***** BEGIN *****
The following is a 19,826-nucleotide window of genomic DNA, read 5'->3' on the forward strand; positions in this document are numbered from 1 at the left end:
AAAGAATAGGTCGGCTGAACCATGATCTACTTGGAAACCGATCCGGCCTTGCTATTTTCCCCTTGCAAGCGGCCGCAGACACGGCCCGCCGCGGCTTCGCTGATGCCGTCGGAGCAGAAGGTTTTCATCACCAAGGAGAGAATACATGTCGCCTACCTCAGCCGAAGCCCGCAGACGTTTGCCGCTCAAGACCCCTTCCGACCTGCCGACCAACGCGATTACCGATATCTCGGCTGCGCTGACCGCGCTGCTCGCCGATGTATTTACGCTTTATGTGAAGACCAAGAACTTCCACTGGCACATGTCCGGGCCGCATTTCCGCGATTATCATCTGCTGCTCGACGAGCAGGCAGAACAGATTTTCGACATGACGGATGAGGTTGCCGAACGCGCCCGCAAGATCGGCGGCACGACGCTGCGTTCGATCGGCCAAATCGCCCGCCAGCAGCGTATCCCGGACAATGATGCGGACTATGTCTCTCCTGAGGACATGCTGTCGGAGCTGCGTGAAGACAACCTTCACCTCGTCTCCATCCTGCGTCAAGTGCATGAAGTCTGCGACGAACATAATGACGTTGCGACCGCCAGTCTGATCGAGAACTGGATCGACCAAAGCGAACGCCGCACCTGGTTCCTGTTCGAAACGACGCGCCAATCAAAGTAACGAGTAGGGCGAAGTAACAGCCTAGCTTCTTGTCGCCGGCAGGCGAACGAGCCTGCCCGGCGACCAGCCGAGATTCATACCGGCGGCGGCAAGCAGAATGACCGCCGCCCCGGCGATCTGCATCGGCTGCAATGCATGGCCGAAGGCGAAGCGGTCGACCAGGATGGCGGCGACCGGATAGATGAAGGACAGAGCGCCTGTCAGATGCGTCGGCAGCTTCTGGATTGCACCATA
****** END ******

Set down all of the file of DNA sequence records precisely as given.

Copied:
The following is a 19,826-nucleotide window of genomic DNA, read 5'->3' on the forward strand; positions in this document are numbered from 1 at the left end:
AAAGAATAGGTCGGCTGAACCATGATCTACTTGGAAACCGATCCGGCCTTGCTATTTTCCCCTTGCAAGCGGCCGCAGACACGGCCCGCCGCGGCTTCGCTGATGCCGTCGGAGCAGAAGGTTTTCATCACCAAGGAGAGAATACATGTCGCCTACCTCAGCCGAAGCCCGCAGACGTTTGCCGCTCAAGACCCCTTCCGACCTGCCGACCAACGCGATTACCGATATCTCGGCTGCGCTGACCGCGCTGCTCGCCGATGTATTTACGCTTTATGTGAAGACCAAGAACTTCCACTGGCACATGTCCGGGCCGCATTTCCGCGATTATCATCTGCTGCTCGACGAGCAGGCAGAACAGATTTTCGACATGACGGATGAGGTTGCCGAACGCGCCCGCAAGATCGGCGGCACGACGCTGCGTTCGATCGGCCAAATCGCCCGCCAGCAGCGTATCCCGGACAATGATGCGGACTATGTCTCTCCTGAGGACATGCTGTCGGAGCTGCGTGAAGACAACCTTCACCTCGTCTCCATCCTGCGTCAAGTGCATGAAGTCTGCGACGAACATAATGACGTTGCGACCGCCAGTCTGATCGAGAACTGGATCGACCAAAGCGAACGCCGCACCTGGTTCCTGTTCGAAACGACGCGCCAATCAAAGTAACGAGTAGGGCGAAGTAACAGCCTAGCTTCTTGTCGCCGGCAGGCGAACGAGCCTGCCCGGCGACCAGCCGAGATTCATACCGGCGGCGGCAAGCAGAATGACCGCCGCCCCGGCGATCTGCATCGGCTGCAATGCATGGCCGAAGGCGAAGCGGTCGACCAGGATGGCGGCGACCGGATAGATGAAGGACAGAGCGCCTGTCAGATGCGTCGGCAGCTTCTGGATTGCACCATA